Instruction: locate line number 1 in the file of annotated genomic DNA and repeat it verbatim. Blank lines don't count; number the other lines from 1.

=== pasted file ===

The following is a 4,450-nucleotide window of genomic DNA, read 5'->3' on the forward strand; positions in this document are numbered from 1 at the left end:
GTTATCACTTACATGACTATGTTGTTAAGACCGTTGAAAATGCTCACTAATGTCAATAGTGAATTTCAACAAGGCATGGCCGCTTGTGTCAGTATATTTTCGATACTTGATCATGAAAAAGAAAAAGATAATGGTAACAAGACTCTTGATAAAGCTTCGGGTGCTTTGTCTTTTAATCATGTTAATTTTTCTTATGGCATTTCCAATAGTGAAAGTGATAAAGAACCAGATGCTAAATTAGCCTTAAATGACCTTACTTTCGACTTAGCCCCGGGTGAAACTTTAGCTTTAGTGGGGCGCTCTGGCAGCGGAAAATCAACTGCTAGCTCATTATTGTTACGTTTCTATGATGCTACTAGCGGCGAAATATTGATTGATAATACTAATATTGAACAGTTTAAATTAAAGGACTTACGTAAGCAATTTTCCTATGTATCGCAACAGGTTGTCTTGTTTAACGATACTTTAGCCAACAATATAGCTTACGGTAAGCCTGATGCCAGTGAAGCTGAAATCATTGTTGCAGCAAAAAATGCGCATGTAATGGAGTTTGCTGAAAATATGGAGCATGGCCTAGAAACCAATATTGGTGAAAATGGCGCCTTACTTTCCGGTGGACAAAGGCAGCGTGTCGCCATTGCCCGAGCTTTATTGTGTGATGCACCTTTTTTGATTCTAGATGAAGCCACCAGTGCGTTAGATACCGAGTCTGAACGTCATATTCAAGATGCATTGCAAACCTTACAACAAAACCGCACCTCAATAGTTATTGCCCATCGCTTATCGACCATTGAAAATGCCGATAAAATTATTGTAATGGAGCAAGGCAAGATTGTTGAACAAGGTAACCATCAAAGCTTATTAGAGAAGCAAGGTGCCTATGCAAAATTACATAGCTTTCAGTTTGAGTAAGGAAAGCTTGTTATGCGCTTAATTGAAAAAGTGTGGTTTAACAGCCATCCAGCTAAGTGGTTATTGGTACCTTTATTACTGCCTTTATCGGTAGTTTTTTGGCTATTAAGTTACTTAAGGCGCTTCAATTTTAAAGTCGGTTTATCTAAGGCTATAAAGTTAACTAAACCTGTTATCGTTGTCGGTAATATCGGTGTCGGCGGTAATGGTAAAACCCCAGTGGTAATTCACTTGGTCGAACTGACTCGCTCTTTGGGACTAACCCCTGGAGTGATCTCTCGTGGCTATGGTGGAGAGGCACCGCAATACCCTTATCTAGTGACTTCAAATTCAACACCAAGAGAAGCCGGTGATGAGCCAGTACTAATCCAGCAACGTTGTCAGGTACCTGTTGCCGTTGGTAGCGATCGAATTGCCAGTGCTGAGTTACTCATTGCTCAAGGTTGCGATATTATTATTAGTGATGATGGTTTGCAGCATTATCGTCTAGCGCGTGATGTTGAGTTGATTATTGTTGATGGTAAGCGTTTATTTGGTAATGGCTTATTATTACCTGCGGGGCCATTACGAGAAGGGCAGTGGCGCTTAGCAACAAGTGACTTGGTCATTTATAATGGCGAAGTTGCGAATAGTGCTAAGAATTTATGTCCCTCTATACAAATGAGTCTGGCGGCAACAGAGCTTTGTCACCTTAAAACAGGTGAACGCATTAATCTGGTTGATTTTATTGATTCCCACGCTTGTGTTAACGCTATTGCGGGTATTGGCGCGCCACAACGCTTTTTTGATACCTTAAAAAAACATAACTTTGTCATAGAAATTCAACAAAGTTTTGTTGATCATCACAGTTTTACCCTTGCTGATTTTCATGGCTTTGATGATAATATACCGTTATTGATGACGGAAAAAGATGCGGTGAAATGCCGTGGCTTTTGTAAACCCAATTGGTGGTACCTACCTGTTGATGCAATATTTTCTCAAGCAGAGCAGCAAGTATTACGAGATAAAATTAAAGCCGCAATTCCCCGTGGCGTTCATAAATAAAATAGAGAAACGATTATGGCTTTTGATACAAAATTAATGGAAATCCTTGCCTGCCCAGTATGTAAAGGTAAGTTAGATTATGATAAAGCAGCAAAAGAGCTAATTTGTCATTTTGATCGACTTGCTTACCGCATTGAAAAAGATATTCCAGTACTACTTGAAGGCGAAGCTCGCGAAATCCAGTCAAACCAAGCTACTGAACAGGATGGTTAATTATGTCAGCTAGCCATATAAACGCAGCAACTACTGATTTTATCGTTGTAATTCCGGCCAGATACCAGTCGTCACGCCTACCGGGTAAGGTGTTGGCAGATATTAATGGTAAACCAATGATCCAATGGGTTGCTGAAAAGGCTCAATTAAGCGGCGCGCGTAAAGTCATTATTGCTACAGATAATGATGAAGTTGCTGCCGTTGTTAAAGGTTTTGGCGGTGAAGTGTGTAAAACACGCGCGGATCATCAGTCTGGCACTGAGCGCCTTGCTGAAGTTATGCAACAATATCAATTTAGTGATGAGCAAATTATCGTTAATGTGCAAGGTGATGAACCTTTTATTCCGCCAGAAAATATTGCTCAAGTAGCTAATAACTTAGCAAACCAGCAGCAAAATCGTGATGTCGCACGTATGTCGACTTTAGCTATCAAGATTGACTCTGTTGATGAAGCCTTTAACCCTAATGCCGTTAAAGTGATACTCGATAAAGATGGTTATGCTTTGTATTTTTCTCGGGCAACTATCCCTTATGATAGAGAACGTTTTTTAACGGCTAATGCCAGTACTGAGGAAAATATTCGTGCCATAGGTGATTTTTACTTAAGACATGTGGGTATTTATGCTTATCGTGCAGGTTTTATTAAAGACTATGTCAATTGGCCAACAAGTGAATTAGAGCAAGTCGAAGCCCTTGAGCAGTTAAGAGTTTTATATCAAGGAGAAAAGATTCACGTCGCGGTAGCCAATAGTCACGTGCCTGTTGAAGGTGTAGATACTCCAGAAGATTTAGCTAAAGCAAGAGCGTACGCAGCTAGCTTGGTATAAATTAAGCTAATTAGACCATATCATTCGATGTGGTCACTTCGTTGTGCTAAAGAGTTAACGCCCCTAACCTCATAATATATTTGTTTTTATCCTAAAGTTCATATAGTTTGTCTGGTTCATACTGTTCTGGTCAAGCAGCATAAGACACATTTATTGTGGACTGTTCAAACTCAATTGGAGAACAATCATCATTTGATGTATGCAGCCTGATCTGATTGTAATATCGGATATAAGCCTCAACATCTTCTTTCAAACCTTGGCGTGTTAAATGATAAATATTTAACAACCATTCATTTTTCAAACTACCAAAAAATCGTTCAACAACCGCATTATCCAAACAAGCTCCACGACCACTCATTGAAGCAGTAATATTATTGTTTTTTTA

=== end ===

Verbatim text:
The following is a 4,450-nucleotide window of genomic DNA, read 5'->3' on the forward strand; positions in this document are numbered from 1 at the left end: